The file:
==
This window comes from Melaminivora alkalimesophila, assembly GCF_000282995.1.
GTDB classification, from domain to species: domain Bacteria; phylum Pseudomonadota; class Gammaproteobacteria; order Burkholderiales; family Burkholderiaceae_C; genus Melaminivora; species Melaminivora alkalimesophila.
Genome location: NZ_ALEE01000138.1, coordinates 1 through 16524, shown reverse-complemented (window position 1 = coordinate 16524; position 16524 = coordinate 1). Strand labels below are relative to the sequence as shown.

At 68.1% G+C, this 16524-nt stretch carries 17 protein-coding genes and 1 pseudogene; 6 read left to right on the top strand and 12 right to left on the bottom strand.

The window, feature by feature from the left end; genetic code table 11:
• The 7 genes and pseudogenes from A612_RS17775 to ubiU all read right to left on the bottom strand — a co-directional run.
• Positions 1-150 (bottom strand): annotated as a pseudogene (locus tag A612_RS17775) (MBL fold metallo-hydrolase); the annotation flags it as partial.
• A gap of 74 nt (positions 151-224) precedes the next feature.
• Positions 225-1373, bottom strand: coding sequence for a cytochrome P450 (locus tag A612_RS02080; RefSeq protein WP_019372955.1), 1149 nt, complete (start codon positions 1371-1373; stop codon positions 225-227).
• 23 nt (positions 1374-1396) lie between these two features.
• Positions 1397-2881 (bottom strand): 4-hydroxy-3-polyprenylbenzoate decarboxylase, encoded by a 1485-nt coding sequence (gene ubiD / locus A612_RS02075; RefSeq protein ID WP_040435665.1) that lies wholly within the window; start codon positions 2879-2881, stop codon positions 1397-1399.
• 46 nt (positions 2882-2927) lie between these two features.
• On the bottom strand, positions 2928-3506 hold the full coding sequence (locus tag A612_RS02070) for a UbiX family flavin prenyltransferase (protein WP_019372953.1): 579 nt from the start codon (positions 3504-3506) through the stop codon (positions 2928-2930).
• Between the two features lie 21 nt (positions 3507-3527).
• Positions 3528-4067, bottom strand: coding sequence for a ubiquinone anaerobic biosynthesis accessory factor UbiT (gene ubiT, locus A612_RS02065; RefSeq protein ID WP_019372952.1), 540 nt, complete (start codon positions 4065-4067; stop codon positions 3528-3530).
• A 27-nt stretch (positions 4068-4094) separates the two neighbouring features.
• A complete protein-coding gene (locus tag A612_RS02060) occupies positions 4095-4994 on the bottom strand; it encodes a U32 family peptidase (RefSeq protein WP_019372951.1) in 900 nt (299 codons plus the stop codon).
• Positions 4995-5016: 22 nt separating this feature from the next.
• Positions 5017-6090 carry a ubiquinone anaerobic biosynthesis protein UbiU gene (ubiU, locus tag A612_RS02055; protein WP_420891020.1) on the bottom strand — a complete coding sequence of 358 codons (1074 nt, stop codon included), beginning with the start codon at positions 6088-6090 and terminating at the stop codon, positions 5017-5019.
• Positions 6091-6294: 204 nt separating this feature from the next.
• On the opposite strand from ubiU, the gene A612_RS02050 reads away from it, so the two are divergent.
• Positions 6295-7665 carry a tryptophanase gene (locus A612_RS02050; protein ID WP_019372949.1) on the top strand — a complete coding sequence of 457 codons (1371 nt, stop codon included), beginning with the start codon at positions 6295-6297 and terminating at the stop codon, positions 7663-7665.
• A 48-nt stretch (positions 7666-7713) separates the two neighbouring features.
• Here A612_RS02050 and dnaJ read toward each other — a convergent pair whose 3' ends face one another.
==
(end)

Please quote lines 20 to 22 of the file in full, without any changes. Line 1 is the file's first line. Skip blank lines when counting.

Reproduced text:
• Positions 6091-6294: 204 nt separating this feature from the next.
• On the opposite strand from ubiU, the gene A612_RS02050 reads away from it, so the two are divergent.
• Positions 6295-7665 carry a tryptophanase gene (locus A612_RS02050; protein ID WP_019372949.1) on the top strand — a complete coding sequence of 457 codons (1371 nt, stop codon included), beginning with the start codon at positions 6295-6297 and terminating at the stop codon, positions 7663-7665.